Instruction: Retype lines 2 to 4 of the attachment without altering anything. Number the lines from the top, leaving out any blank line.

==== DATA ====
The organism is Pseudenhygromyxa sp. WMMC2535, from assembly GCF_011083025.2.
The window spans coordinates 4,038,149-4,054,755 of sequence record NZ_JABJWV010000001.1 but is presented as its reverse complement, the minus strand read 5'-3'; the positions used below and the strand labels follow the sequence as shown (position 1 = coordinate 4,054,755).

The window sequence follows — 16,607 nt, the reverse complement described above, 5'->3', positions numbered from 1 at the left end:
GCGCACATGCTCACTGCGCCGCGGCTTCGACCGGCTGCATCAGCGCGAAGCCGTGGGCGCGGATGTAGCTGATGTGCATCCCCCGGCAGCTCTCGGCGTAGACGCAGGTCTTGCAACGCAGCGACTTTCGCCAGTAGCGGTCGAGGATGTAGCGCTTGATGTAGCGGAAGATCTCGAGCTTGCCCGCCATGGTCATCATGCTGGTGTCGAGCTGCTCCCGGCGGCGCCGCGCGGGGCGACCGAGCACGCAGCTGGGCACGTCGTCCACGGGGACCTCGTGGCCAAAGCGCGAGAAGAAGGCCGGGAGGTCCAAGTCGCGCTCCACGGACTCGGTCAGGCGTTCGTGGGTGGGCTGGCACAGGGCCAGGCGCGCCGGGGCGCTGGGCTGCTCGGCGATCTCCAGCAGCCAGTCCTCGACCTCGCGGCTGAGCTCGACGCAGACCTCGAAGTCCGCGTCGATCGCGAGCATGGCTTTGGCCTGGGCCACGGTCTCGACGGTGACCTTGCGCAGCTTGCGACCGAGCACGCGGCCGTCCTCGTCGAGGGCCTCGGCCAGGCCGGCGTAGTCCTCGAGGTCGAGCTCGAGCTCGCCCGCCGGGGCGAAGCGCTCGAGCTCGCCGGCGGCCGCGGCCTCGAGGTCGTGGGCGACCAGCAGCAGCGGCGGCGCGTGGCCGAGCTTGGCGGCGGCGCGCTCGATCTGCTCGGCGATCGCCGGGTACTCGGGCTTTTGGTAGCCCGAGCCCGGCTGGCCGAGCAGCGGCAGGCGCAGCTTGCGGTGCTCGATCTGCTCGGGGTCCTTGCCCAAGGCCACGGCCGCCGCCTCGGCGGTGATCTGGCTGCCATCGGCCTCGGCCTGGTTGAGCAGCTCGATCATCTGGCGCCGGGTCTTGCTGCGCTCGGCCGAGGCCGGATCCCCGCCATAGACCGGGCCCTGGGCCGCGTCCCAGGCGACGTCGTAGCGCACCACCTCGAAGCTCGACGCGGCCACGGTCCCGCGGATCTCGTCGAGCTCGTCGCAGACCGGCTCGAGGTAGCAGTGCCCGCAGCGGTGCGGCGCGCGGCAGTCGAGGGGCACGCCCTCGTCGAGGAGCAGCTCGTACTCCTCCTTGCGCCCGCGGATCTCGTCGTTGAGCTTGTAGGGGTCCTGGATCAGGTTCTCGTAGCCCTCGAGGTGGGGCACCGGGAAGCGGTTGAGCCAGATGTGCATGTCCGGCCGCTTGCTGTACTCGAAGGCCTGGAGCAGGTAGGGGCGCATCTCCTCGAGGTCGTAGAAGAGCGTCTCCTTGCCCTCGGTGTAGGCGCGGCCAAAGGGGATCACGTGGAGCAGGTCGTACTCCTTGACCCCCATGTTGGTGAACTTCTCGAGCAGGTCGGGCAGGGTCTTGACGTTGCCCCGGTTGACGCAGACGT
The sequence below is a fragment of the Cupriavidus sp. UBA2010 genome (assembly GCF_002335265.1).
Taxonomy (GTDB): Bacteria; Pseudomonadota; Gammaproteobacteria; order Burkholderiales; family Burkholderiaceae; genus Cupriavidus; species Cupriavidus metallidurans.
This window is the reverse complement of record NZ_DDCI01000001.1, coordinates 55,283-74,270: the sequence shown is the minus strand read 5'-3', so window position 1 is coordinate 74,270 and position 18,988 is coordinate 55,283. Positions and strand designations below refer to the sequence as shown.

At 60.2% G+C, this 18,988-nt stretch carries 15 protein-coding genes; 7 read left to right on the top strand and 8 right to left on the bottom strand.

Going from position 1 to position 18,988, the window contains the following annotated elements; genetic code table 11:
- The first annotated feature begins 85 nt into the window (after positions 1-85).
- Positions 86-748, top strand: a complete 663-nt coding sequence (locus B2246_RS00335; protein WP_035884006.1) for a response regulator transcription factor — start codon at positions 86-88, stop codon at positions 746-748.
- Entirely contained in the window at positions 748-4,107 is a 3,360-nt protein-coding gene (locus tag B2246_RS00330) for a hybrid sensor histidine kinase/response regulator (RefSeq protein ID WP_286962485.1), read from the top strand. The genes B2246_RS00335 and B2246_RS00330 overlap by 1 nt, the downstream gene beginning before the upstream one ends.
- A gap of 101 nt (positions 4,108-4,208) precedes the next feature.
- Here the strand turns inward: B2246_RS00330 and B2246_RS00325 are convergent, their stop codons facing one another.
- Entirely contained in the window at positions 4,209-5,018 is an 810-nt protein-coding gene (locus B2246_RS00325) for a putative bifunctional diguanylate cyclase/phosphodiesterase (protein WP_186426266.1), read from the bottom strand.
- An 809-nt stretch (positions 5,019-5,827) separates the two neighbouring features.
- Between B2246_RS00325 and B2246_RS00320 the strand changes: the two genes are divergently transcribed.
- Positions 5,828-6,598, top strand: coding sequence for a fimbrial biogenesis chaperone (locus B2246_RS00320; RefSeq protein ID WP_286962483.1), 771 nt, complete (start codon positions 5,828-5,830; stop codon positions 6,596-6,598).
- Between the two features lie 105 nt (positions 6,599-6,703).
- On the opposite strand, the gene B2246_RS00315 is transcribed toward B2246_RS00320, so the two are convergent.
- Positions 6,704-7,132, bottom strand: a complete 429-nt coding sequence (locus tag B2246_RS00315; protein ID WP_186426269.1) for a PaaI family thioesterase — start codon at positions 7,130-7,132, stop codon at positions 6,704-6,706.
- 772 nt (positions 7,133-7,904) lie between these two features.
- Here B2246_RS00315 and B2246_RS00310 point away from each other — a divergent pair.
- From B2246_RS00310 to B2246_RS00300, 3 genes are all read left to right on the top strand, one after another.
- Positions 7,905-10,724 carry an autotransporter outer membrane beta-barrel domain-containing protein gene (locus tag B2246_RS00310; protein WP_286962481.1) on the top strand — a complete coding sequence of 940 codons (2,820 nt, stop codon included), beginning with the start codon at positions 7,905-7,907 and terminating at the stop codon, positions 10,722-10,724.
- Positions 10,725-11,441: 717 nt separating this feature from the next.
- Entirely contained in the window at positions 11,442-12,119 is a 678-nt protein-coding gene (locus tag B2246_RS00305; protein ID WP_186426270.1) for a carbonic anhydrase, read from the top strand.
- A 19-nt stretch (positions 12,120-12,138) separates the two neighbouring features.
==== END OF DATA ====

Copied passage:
The window spans coordinates 4,038,149-4,054,755 of sequence record NZ_JABJWV010000001.1 but is presented as its reverse complement, the minus strand read 5'-3'; the positions used below and the strand labels follow the sequence as shown (position 1 = coordinate 4,054,755).

The window sequence follows — 16,607 nt, the reverse complement described above, 5'->3', positions numbered from 1 at the left end:
GCGCACATGCTCACTGCGCCGCGGCTTCGACCGGCTGCATCAGCGCGAAGCCGTGGGCGCGGATGTAGCTGATGTGCATCCCCCGGCAGCTCTCGGCGTAGACGCAGGTCTTGCAACGCAGCGACTTTCGCCAGTAGCGGTCGAGGATGTAGCGCTTGATGTAGCGGAAGATCTCGAGCTTGCCCGCCATGGTCATCATGCTGGTGTCGAGCTGCTCCCGGCGGCGCCGCGCGGGGCGACCGAGCACGCAGCTGGGCACGTCGTCCACGGGGACCTCGTGGCCAAAGCGCGAGAAGAAGGCCGGGAGGTCCAAGTCGCGCTCCACGGACTCGGTCAGGCGTTCGTGGGTGGGCTGGCACAGGGCCAGGCGCGCCGGGGCGCTGGGCTGCTCGGCGATCTCCAGCAGCCAGTCCTCGACCTCGCGGCTGAGCTCGACGCAGACCTCGAAGTCCGCGTCGATCGCGAGCATGGCTTTGGCCTGGGCCACGGTCTCGACGGTGACCTTGCGCAGCTTGCGACCGAGCACGCGGCCGTCCTCGTCGAGGGCCTCGGCCAGGCCGGCGTAGTCCTCGAGGTCGAGCTCGAGCTCGCCCGCCGGGGCGAAGCGCTCGAGCTCGCCGGCGGCCGCGGCCTCGAGGTCGTGGGCGACCAGCAGCAGCGGCGGCGCGTGGCCGAGCTTGGCGGCGGCGCGCTCGATCTGCTCGGCGATCGCCGGGTACTCGGGCTTTTGGTAGCCCGAGCCCGGCTGGCCGAGCAGCGGCAGGCGCAGCTTGCGGTGCTCGATCTGCTCGGGGTCCTTGCCCAAGGCCACGGCCGCCGCCTCGGCGGTGATCTGGCTGCCATCGGCCTCGGCCTGGTTGAGCAGCTCGATCATCTGGCGCCGGGTCTTGCTGCGCTCGGCCGAGGCCGGATCCCCGCCATAGACCGGGCCCTGGGCCGCGTCCCAGGCGACGTCGTAGCGCACCACCTCGAAGCTCGACGCGGCCACGGTCCCGCGGATCTCGTCGAGCTCGTCGCAGACCGGCTCGAGGTAGCAGTGCCCGCAGCGGTGCGGCGCGCGGCAGTCGAGGGGCACGCCCTCGTCGAGGAGCAGCTCGTACTCCTCCTTGCGCCCGCGGATCTCGTCGTTGAGCTTGTAGGGGTCCTGGATCAGGTTCTCGTAGCCCTCGAGGTGGGGCACCGGGAAGCGGTTGAGCCAGATGTGCATGTCCGGCCGCTTGCTGTACTCGAAGGCCTGGAGCAGGTAGGGGCGCATCTCCTCGAGGTCGTAGAAGAGCGTCTCCTTGCCCTCGGTGTAGGCGCGGCCAAAGGGGATCACGTGGAGCAGGTCGTACTCCTTGACCCCCATGTTGGTGAACTTCTCGAGCAGGTCGGGCAGGGTCTTGACGTTGCCCCGGTTGACGCAGACGT